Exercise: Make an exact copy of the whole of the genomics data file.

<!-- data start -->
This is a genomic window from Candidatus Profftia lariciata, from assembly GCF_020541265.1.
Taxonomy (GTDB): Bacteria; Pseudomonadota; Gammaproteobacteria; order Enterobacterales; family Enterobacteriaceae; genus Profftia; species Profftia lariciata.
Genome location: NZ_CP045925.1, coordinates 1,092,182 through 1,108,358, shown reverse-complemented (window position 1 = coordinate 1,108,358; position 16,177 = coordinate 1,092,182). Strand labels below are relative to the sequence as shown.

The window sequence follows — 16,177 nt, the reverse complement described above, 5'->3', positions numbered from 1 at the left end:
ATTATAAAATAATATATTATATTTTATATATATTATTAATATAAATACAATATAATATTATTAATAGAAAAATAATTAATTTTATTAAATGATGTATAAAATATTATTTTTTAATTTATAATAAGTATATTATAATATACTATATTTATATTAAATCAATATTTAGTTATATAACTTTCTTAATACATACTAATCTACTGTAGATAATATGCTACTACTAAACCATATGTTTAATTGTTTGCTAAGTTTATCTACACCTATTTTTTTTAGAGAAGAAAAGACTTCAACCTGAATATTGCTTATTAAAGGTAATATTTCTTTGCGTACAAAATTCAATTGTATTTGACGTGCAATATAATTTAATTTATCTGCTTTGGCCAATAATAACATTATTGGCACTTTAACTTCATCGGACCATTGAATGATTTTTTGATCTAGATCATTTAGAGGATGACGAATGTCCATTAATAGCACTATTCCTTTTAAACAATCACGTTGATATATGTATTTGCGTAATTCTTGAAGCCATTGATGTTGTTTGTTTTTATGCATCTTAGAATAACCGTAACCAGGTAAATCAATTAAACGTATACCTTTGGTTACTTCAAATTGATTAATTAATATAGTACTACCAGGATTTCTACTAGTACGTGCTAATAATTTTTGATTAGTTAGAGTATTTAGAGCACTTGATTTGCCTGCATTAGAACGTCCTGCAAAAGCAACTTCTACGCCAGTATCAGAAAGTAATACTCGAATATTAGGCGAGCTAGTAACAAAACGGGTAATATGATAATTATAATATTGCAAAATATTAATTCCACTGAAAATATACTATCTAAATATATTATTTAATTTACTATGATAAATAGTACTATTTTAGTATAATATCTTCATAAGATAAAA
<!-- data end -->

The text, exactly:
This is a genomic window from Candidatus Profftia lariciata, from assembly GCF_020541265.1.
Taxonomy (GTDB): Bacteria; Pseudomonadota; Gammaproteobacteria; order Enterobacterales; family Enterobacteriaceae; genus Profftia; species Profftia lariciata.
Genome location: NZ_CP045925.1, coordinates 1,092,182 through 1,108,358, shown reverse-complemented (window position 1 = coordinate 1,108,358; position 16,177 = coordinate 1,092,182). Strand labels below are relative to the sequence as shown.

The window sequence follows — 16,177 nt, the reverse complement described above, 5'->3', positions numbered from 1 at the left end:
ATTATAAAATAATATATTATATTTTATATATATTATTAATATAAATACAATATAATATTATTAATAGAAAAATAATTAATTTTATTAAATGATGTATAAAATATTATTTTTTAATTTATAATAAGTATATTATAATATACTATATTTATATTAAATCAATATTTAGTTATATAACTTTCTTAATACATACTAATCTACTGTAGATAATATGCTACTACTAAACCATATGTTTAATTGTTTGCTAAGTTTATCTACACCTATTTTTTTTAGAGAAGAAAAGACTTCAACCTGAATATTGCTTATTAAAGGTAATATTTCTTTGCGTACAAAATTCAATTGTATTTGACGTGCAATATAATTTAATTTATCTGCTTTGGCCAATAATAACATTATTGGCACTTTAACTTCATCGGACCATTGAATGATTTTTTGATCTAGATCATTTAGAGGATGACGAATGTCCATTAATAGCACTATTCCTTTTAAACAATCACGTTGATATATGTATTTGCGTAATTCTTGAAGCCATTGATGTTGTTTGTTTTTATGCATCTTAGAATAACCGTAACCAGGTAAATCAATTAAACGTATACCTTTGGTTACTTCAAATTGATTAATTAATATAGTACTACCAGGATTTCTACTAGTACGTGCTAATAATTTTTGATTAGTTAGAGTATTTAGAGCACTTGATTTGCCTGCATTAGAACGTCCTGCAAAAGCAACTTCTACGCCAGTATCAGAAAGTAATACTCGAATATTAGGCGAGCTAGTAACAAAACGGGTAATATGATAATTATAATATTGCAAAATATTAATTCCACTGAAAATATACTATCTAAATATATTATTTAATTTACTATGATAAATAGTACTATTTTAGTATAATATCTTCATAAGATAAAA